cause the food product to be offered in exchange for a round-up amount, wherein the round-up amount is a difference between a purchase price and a rounded price of a purchase.
18. An apparatus, comprising:
a storage device; and
a processor in communication with the storage device,
the storage device storing a program for controlling the processor; and
the processor operative with the program to:
determine a time until expiration of a food component;
determine a food product corresponding to the food component;
set a price range for the food product, wherein the price range defines a minimum price and a maximum price; and
cause an offer to exchange the food product for a round-up amount if the round-up amount is within the price range to be output, wherein the round-up amount is a difference between a purchase price and a rounded price of a purchase.
19. A computer readable medium encoded with a program for implementing a method, said program for directing a device to perform the steps of:
determining a time until expiration of a food product;
setting a price range of the food product based on the time until expiration; and
storing an indication that the food product may be offered in exchange for a round-up amount if the round-up amount is within the price range.
20. A computer readable medium encoded with a program for implementing a method, said program for directing a device to perform the steps of:
generating a purchase price of a purchase;
generating a rounded price;
calculating a round-up amount, the round amount being a difference between the purchase price and the rounded price;
identifying a food product and a corresponding price range of the food product, wherein the round-up amount is within the price range; and
offering the food product in exchange for the round-up amount.
21. A computer readable medium encoded with a program for implementing a method, said program for directing a device to perform the steps of:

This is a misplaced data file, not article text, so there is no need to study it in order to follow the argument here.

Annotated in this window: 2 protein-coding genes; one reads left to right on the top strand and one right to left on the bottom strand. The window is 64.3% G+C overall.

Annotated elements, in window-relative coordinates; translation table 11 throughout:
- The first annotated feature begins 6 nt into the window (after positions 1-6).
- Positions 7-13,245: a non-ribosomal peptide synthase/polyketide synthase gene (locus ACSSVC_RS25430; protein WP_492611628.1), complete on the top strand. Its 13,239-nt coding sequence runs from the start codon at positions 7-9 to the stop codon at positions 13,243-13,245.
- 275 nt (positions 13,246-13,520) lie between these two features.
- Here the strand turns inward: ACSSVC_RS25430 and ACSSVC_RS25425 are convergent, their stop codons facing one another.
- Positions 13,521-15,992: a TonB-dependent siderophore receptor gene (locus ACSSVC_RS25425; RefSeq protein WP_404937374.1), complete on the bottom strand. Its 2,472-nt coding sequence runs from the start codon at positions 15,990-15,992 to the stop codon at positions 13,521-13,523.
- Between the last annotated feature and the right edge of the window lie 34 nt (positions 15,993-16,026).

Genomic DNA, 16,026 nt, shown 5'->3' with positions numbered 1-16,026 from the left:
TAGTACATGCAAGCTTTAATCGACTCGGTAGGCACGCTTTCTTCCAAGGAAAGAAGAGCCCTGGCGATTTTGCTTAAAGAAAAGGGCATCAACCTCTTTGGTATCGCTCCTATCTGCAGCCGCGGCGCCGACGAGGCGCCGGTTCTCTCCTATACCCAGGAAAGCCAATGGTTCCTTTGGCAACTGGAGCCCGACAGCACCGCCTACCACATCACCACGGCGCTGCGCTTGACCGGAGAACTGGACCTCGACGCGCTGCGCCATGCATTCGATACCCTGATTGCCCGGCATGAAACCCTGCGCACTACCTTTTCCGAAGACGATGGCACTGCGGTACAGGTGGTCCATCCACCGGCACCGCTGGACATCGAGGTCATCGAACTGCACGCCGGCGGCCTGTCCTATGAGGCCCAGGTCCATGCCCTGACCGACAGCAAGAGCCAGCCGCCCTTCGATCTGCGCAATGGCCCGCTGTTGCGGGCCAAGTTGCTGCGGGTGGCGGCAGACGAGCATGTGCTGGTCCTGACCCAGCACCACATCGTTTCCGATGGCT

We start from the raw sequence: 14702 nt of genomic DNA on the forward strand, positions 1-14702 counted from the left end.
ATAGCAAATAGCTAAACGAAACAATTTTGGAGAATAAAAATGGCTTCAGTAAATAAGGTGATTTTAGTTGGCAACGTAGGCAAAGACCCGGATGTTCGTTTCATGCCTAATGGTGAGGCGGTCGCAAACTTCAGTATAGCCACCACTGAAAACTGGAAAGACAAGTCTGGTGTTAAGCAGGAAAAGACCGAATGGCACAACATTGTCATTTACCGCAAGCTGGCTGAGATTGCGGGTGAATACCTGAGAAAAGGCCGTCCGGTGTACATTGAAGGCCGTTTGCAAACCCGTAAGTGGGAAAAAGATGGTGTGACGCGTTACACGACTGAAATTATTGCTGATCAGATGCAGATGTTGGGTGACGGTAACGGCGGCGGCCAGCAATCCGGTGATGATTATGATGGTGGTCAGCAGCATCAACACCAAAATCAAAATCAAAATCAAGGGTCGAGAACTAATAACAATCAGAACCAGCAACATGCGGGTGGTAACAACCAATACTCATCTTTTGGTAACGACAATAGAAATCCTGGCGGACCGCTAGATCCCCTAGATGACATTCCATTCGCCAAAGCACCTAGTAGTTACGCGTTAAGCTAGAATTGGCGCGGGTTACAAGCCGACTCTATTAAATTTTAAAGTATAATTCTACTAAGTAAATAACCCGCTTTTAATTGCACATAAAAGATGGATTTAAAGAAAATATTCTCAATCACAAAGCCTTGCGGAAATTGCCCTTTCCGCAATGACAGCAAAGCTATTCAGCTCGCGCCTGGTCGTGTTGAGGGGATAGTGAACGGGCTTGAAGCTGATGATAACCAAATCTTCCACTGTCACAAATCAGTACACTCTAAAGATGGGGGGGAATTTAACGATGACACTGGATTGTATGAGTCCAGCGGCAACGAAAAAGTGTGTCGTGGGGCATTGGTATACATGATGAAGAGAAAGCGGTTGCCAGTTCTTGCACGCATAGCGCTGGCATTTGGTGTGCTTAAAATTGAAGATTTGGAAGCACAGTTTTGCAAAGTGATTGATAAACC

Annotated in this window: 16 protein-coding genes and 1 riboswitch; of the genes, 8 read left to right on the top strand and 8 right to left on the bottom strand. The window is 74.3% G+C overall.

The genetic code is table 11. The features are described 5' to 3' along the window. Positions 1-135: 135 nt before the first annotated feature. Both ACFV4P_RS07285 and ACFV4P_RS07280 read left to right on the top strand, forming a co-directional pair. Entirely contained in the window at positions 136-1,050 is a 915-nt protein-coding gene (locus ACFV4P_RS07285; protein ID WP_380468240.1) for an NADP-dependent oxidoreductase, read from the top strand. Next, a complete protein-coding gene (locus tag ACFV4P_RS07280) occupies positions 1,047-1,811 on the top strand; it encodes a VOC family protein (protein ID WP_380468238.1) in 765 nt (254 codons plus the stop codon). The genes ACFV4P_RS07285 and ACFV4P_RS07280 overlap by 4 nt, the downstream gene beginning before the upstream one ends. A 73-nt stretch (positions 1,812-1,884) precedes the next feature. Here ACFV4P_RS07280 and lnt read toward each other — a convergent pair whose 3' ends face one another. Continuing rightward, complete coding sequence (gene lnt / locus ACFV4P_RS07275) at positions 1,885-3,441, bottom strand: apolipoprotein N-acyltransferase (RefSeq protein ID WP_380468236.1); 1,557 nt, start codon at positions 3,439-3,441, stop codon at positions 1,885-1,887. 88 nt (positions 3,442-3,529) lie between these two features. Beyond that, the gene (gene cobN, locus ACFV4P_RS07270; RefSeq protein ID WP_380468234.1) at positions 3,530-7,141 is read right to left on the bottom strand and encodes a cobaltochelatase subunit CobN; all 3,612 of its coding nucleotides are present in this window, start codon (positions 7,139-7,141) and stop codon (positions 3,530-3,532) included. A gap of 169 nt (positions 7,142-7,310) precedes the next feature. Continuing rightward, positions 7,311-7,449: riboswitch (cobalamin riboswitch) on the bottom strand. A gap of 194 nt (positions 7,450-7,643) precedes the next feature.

determining a status of at least one characteristic of a food product, the at least one characteristic being indicative of the age of the food product:
setting a price range of the food product based on the status, wherein the price range defines a minimum price and a maximum price;
generating a purchase price of a purchase;
generating a rounded price;
calculating a round-up amount, the round amount being a difference between the purchase price and the rounded price; and
causing the food product to be offered in exchange for the round-up amount if the round-up amount is within the price range.
22. A computer readable medium encoded with a program for implementing a method, said program for directing a device to perform the steps of:
determining a time until expiration of a food component;
causing the food component to be made into a food product if the time until expiration is less than a predetermined threshold;
setting a minimum price for the food product based on the time until expiration of the food component; and
causing the food product to be offered in exchange for a round-up amount, wherein the round-up amount is a difference between a purchase price and a rounded price of a purchase.
23. A computer readable medium encoded with a program for implementing a method, said program for directing a device to perform the steps of:
determining a time until expiration of a food component;